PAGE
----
For four decades now, British author Frederick Forsyth has kept adrenaline levels of millions of his readers pumped up with his pulsating spy thrillers and breathless, best-selling narratives of political assassinations.
His first novel, The Day of the Jackal, which he says he wrote “for the money” when he was down and out in London, became a cult classic and, later, a film under Fred Zinneman’s direction, with Edward Fox starring as the hitman hired to assassinate French statesman Charles de Gaulle. Since then, Forsyth, banging away on his typewriter, has churned out 11 novels — besides short story collections and works of non-fiction. DNA recently caught up with the 71-year-old storyteller at the Hong Kong Book Fair, where he’d come to promote his latest thriller, The Cobra, about international cocaine cartels.
How was The Jackal born?
As a young man, I hadn’t the slightest intention of becoming a novelist. When I was a kid, I had only one overweening ambition, and it derived from the fact that when I was a two-year-old, I remember staring up at what seemed like silver fish whirling and twirling in the sky, leaving contrails of white vapour. I was watching the Battle of Britain and in my tiny little baby way, I wanted to be a pilot.
Growing up, I remained consumed by the ambition to fly. I rebuffed all attempts to send me to university and joined the RAF. Still later, I had a second ambition: to see the world, and so I became a foreign correspondent for a newspaper and then Reuters, and travelled the world, until finally, 40 years ago, I found myself back in London from an African war, broke, without a job. That’s when I wrote The Day of the Jackal.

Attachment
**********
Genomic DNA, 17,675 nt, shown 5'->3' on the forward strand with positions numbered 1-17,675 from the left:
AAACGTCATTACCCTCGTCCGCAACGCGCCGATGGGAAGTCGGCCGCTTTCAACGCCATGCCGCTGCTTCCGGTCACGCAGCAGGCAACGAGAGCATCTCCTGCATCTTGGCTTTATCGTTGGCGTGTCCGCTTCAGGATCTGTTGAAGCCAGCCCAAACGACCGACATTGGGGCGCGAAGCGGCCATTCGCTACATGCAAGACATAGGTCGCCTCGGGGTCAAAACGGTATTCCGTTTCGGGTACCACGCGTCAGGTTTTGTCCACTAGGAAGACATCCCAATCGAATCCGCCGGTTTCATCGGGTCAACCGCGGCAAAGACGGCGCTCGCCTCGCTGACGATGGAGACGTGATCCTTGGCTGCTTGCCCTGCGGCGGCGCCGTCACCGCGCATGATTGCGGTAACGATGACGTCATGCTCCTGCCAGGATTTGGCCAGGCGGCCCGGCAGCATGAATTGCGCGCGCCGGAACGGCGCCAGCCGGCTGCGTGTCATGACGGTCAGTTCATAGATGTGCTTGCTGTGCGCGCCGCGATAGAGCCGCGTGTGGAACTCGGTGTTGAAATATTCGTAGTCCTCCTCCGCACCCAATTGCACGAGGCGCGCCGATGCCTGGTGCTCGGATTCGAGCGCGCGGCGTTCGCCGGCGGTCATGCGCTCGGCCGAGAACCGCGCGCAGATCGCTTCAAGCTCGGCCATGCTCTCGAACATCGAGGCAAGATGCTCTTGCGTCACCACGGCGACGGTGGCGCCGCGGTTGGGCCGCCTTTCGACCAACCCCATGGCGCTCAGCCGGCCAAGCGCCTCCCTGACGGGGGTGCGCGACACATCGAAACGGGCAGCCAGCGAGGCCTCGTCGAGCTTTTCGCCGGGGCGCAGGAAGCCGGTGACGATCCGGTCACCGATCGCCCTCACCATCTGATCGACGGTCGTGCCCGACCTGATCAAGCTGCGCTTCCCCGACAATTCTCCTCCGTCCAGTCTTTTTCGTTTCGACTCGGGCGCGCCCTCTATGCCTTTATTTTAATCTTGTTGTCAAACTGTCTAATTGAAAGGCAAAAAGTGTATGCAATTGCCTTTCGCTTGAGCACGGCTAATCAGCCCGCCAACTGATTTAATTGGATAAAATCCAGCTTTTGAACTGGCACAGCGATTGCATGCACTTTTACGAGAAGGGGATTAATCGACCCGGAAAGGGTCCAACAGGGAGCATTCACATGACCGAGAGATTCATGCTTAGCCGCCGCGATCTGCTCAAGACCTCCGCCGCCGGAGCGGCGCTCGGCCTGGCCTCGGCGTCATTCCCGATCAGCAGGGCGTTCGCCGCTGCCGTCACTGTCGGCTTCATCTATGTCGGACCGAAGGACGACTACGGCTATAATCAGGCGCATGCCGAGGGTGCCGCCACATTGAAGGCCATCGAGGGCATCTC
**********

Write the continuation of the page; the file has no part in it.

What drives you to write?
I’m slightly mercenary: I write for the money. I feel no compulsion to write. If somebody said ‘You’re not going to write another word of fiction as long as you live’, it wouldn’t matter a damn. But today, I’d say that if you want to make money, you shouldn’t write a novel.
For a person trying to make himself reasonably wealthy, writing a novel is probably the most unlikely, hazardous and slow method. Forty years ago, I didn’t know that. Everybody I knew said I was out of my mind, that the chances of my getting published were 1 in 1,000, and even if I were published, I’d probably sell 50 copies. I was just too dim to take their advice.
In every publishing house, eyes glaze over at the arrival of an unsolicited manuscript from a no-name author. They’re all bundled up and sent back, almost all of them unread. If you want to make money, you’re better off being, say, a bond trader — not a writer of novels.
Do you need a quiet place to think and write in?
In the early stage of thinking up a plot, I can be anywhere: on a fishing boat in the tropics or walking the dogs — and thinking, When my son was a toddler, he once asked me what I was doing, and I said I was working. And he said, “You were not working, you were staring at the wall.” And I said, sternly: “That is work!”
The only time I need quiet is when I am physically writing. I’ve a farm, and I’ve converted the upper floor of the barn into a writing room. There I sit and type: 10 pages a day for 50 days. But there’s been at least a year or more of meticulous preparation before I hit the first keys.